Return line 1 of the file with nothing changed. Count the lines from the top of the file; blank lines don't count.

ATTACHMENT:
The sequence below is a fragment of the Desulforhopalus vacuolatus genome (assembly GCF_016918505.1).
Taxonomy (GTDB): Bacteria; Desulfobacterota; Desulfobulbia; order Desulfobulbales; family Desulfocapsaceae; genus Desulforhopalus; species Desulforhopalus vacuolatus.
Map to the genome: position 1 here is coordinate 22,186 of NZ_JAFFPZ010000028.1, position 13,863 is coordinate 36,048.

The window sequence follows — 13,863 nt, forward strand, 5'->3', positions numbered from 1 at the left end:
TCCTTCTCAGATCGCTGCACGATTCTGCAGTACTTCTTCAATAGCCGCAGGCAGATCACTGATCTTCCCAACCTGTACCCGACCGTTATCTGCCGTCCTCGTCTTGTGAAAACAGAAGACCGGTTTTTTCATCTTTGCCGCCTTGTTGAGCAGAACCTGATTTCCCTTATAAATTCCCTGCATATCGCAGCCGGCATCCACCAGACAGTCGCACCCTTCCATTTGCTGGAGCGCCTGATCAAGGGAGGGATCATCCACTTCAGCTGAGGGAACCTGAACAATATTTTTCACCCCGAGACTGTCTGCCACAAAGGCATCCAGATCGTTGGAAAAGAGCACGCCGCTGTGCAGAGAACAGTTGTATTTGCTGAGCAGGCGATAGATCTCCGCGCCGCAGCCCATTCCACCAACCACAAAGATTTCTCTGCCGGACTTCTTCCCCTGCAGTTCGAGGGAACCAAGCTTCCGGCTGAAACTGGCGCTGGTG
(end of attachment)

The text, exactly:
The sequence below is a fragment of the Desulforhopalus vacuolatus genome (assembly GCF_016918505.1).